The financial world was holding its breath Wednesday as the Federal Reserve was set to hand down a decision on interest rates. Amid weakening economic growth, it's expected the Fed will delay a rate hike until at least December, but a surprise is not out of the question.

In a recent high-profile speech in Jackson Hole, Wyoming, Fed Chair Janet Yellen indicated a rate hike was being considered. "Indeed, in light of the continued solid performance of the labor market and our outlook for economic activity and inflation, I believe the case for an increase in the federal funds rate has strengthened in recent months," Yellen said during the Fed's August conference.

The U.S. central bank previously raised the interest rate in December, the first hike in nearly a decade. But economists expect the Fed to hold off on making another change Wednesday after a month of disappointing economic data, including slow retail sales, jobs growth slowed and industrial output. The federal funds rate — the interest rate banks charge each other — is now 0.5 percent.

"Fed watchers assigned a 54 percent probability to a rate increase in December, and just a 15 percent chance of a hike when officials meet Sept. 20-21," wrote Bloomberg News of the announcement expected to come Wednesday at the conclusion of the Fed’s two-day policy meeting. "When asked if the Fed will communicate a stronger intent to raise rates in the near future, 65 percent of economists in the survey said yes."

The decision Wednesday is loaded with both economic and political implications. Yellen is a Democrat, and if rates stay put, some Republicans may accuse her of propping up the economy ahead of November's election. Democrat Hillary Clinton is seen as the heir to the policies of President Barack Obama, while the GOP's Donald Trump has been critical of Yellen.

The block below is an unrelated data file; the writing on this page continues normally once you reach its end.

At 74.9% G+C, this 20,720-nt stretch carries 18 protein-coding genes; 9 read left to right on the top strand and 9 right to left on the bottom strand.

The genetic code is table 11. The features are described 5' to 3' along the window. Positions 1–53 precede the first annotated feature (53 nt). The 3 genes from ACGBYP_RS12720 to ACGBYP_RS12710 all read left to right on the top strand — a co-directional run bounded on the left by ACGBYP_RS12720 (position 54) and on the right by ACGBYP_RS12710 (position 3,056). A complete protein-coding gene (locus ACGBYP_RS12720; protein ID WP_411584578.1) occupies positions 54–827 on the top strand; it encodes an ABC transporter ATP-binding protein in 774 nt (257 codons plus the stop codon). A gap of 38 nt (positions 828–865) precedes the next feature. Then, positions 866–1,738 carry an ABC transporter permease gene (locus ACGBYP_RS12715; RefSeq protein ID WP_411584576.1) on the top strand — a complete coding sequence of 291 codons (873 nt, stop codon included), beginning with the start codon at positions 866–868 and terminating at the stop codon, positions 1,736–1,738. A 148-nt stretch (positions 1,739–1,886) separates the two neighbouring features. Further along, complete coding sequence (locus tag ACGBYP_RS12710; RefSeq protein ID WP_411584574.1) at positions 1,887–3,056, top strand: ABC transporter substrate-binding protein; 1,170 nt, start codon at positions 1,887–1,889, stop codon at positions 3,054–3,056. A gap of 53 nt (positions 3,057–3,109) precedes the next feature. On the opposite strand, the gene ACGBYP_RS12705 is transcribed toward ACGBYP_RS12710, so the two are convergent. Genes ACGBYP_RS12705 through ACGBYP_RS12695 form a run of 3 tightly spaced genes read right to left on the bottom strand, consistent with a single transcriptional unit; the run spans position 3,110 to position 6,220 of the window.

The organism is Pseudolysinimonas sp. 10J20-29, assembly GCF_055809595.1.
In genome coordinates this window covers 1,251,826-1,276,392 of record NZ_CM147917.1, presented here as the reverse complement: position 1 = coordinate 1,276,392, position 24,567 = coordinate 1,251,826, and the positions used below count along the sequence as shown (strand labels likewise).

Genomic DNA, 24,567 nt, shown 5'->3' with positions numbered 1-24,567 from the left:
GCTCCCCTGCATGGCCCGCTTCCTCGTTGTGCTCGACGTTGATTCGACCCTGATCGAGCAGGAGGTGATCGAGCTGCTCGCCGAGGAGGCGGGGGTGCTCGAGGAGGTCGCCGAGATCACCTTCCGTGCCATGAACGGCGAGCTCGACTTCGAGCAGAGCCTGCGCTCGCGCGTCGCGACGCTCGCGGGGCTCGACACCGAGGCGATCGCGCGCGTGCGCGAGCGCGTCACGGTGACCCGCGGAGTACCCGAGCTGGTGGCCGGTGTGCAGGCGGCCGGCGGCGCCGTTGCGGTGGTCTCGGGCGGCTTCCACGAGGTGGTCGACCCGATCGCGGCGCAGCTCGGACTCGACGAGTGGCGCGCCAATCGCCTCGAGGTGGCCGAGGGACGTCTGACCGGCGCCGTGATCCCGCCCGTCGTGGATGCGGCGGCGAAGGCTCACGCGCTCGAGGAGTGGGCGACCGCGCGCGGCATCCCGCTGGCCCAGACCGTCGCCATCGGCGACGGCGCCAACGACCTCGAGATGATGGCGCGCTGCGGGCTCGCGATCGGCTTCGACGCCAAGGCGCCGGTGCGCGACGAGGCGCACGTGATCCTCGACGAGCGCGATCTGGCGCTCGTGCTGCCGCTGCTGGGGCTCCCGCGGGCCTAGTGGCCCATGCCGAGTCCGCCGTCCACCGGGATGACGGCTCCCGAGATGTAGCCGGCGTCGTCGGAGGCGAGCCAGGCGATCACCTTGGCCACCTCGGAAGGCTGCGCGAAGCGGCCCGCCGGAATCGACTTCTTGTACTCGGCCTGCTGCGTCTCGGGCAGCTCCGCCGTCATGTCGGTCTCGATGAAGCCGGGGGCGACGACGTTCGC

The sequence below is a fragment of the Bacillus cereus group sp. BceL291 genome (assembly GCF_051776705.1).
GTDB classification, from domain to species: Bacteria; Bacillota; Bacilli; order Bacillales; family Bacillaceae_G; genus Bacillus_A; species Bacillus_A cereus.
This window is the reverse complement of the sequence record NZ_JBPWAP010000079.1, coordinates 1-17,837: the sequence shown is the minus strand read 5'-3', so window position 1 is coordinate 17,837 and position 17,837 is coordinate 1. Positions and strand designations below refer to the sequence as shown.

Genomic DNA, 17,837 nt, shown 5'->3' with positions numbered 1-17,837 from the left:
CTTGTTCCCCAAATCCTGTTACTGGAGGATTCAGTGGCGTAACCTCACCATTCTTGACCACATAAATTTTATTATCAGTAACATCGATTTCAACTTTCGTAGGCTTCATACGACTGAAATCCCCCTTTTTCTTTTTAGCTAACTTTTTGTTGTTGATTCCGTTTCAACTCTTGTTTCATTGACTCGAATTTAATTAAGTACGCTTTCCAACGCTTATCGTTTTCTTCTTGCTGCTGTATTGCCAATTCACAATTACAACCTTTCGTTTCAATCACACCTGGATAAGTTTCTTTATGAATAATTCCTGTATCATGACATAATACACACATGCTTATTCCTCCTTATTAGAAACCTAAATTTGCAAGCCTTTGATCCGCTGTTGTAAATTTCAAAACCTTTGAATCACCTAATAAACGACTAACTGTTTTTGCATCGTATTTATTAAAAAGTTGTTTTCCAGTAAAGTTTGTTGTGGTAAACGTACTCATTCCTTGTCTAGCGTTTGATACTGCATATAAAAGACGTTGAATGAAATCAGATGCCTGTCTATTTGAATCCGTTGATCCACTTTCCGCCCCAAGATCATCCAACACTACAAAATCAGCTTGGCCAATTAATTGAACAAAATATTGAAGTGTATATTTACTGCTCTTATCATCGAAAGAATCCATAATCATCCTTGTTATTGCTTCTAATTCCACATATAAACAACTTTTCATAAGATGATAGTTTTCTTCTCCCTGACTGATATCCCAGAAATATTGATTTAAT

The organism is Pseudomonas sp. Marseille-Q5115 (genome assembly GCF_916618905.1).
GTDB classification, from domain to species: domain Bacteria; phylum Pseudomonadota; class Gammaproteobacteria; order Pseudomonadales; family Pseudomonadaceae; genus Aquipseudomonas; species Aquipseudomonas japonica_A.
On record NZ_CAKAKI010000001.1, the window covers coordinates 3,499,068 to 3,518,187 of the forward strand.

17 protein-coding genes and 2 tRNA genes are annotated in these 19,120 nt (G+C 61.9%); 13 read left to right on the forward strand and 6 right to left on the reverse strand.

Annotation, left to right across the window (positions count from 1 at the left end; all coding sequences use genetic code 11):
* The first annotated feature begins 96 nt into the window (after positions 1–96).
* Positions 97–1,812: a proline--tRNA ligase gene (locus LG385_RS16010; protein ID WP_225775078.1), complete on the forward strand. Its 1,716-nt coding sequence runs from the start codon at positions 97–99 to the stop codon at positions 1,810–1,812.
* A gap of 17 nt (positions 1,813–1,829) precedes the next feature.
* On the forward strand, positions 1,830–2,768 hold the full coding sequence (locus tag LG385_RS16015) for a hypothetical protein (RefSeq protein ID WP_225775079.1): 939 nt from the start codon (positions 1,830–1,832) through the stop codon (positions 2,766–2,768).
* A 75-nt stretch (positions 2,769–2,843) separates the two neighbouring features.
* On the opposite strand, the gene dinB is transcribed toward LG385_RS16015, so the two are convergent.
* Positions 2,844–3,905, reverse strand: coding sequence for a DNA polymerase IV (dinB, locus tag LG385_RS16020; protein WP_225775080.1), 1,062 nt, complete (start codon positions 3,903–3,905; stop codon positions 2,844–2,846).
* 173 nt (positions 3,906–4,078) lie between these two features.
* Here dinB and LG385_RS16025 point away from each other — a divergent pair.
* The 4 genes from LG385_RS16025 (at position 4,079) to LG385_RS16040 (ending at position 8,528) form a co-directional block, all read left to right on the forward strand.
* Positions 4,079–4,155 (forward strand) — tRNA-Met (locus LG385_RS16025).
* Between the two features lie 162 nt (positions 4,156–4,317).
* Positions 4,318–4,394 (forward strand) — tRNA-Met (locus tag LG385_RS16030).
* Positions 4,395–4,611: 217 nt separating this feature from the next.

Trump said on CNBC last week the Yellen should be "ashamed of herself” for keeping the rate close to zero. "It’s staying at zero because she’s obviously political and doing what Obama wants her to do," Trump told CNBC.

The Fed's rate decision is expected to come at 2 p.m. EDT. Yellen will hold a press conference afterword. For a live stream of Yellen's remarks, you can check in at the Fed's U Stream channel here and its YouTube channel here. You can also follow along with Bloomberg TV live here or Reuters live TV here.

A rate hike from the Fed can affect the interest rates for everyday Americans on everything from credits cards, to investing in a 401(k), to purchasing a car or home. A hike could also inject some unpredictability into the stock market and increase the value of the dollar against global currencies.